Their arms laden with signs supporting Presidential candidate John Kerry ’66 and other local and national candidates, New Haven Democrats gathered last night to hear party leaders speak about the upcoming presidential election.

An estimated 100 people met at the Hall of Records on Orange Street for the final Democratic Town Committee meeting in New Haven before Nov. 2. Party delegates — including New Haven Mayor John DeStefano Jr. and most of the city’s state senators and representatives — delivered speeches attacking the Bush administration and calling Kerry supporters to action in the upcoming election.

Speaking first, DeStefano said the Bush administration had cut or planned to cut a number of programs essential to New Haven, including Community Oriented Policing Services, which he said had allowed the city to hire 87 much-needed police officers.

“Everything we care about, this administration wants to hurt and cut back,” DeStefano said.

The mayor also praised the city’s Democratic Party organization, calling it the strongest of its kind in Connecticut.

“Being a New Haven Democrat means something,” he said. “We have two state senators and six state representatives. It’s a matter of pride and purpose.”

Democratic state chairman George Jepsen, who took the podium next, echoed DeStefano’s criticisms of Bush and stressed the importance of the election in shaping America’s domestic policy.

“This is the most important election since 1932, with the establishment of the New Deal,” Jepsen said. “This administration has shredded more than 70 years of social programs.”

State Sen. Toni Harp followed by saying the Bush administration’s cutbacks would lead to serious consequences.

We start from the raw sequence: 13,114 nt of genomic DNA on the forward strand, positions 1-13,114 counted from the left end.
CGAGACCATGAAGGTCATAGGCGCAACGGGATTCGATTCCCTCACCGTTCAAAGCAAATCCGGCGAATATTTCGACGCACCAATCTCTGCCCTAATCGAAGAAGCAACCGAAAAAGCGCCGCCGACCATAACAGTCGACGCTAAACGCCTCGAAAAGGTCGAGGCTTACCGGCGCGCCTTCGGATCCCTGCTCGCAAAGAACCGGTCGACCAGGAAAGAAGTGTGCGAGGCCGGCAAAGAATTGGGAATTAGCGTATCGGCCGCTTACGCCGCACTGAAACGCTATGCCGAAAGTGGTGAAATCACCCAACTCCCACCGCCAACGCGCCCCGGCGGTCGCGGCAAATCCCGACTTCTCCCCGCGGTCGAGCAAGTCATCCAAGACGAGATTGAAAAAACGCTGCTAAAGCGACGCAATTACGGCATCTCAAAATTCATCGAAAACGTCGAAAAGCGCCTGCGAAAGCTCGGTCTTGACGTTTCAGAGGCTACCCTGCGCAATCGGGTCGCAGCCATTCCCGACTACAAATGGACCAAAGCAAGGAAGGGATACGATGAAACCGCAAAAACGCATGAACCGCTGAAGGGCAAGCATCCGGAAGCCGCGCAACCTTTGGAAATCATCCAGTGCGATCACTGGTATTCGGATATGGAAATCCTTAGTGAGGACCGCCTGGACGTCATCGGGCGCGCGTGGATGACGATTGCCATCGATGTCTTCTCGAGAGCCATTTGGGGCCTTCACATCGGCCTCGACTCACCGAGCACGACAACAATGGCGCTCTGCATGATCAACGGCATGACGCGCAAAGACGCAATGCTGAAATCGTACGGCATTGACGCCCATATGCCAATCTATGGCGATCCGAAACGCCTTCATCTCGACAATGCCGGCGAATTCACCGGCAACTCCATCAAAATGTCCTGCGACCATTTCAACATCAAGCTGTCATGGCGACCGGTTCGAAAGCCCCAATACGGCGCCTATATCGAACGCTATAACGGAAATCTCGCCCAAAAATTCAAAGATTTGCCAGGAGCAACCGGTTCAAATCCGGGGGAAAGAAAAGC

“This administration is finding very shaky ways to erode the progress we’ve made, especially in health care,” Harp said. “What they’ve done will ultimately devastate our communities.”

Suzie Voigt, chair of the Democratic Town Committee, said she was impressed by the number of people involved in voter registration efforts this year, lauding community members who were unable to attend the meeting because they were busy registering voters.

Five of New Haven’s six representatives in the state assembly also spoke, painting the Bush administration in stark terms. State Rep. Pat Dillon said she did not approve of the administration’s treatment of soldiers who have returned from Iraq, especially members of the National Guard, who she said do not receive the same health benefits as other soldiers.

“This administration is pro-defense contractor, but anti-soldier,” Dillon said. “They are outsourcing this war and treating the National Guard as a temp agency.”

After the speeches ended, party members applauded loudly and then quickly dispersed after organizers passed around signup sheets for mailing lists.

Linda Barone, a New Haven resident and Democratic supporter, said she came to the rally to find out about voter registration efforts.

“I had thought this would be just about the nuts and bolts of getting out the vote,” she said. “Right now, though, I guess this enthusiasm is what people need.”